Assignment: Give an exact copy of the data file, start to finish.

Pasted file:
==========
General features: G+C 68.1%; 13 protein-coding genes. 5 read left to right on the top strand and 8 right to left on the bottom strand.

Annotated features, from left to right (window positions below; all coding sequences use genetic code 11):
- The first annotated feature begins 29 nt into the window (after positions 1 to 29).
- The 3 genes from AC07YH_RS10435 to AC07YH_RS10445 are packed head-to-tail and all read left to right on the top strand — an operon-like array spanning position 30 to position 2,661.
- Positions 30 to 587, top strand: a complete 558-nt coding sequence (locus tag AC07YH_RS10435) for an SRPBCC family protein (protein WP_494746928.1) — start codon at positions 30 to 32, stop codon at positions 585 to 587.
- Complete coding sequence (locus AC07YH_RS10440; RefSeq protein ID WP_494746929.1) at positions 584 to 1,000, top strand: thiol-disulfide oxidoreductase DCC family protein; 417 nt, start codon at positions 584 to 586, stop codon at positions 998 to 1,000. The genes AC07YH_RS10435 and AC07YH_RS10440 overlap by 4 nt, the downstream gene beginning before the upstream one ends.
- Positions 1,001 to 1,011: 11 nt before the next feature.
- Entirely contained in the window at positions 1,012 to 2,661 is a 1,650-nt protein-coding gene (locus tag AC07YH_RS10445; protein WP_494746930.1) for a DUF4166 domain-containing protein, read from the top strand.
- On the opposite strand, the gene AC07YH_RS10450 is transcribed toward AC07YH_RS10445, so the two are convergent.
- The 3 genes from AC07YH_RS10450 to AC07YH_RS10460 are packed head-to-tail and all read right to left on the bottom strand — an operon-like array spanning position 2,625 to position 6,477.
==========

General features: G+C 68.1%; 13 protein-coding genes. 5 read left to right on the top strand and 8 right to left on the bottom strand.

Annotated features, from left to right (window positions below; all coding sequences use genetic code 11):
- The first annotated feature begins 29 nt into the window (after positions 1 to 29).
- The 3 genes from AC07YH_RS10435 to AC07YH_RS10445 are packed head-to-tail and all read left to right on the top strand — an operon-like array spanning position 30 to position 2,661.
- Positions 30 to 587, top strand: a complete 558-nt coding sequence (locus tag AC07YH_RS10435) for an SRPBCC family protein (protein WP_494746928.1) — start codon at positions 30 to 32, stop codon at positions 585 to 587.
- Complete coding sequence (locus AC07YH_RS10440; RefSeq protein ID WP_494746929.1) at positions 584 to 1,000, top strand: thiol-disulfide oxidoreductase DCC family protein; 417 nt, start codon at positions 584 to 586, stop codon at positions 998 to 1,000. The genes AC07YH_RS10435 and AC07YH_RS10440 overlap by 4 nt, the downstream gene beginning before the upstream one ends.
- Positions 1,001 to 1,011: 11 nt before the next feature.
- Entirely contained in the window at positions 1,012 to 2,661 is a 1,650-nt protein-coding gene (locus tag AC07YH_RS10445; protein WP_494746930.1) for a DUF4166 domain-containing protein, read from the top strand.
- On the opposite strand, the gene AC07YH_RS10450 is transcribed toward AC07YH_RS10445, so the two are convergent.
- The 3 genes from AC07YH_RS10450 to AC07YH_RS10460 are packed head-to-tail and all read right to left on the bottom strand — an operon-like array spanning position 2,625 to position 6,477.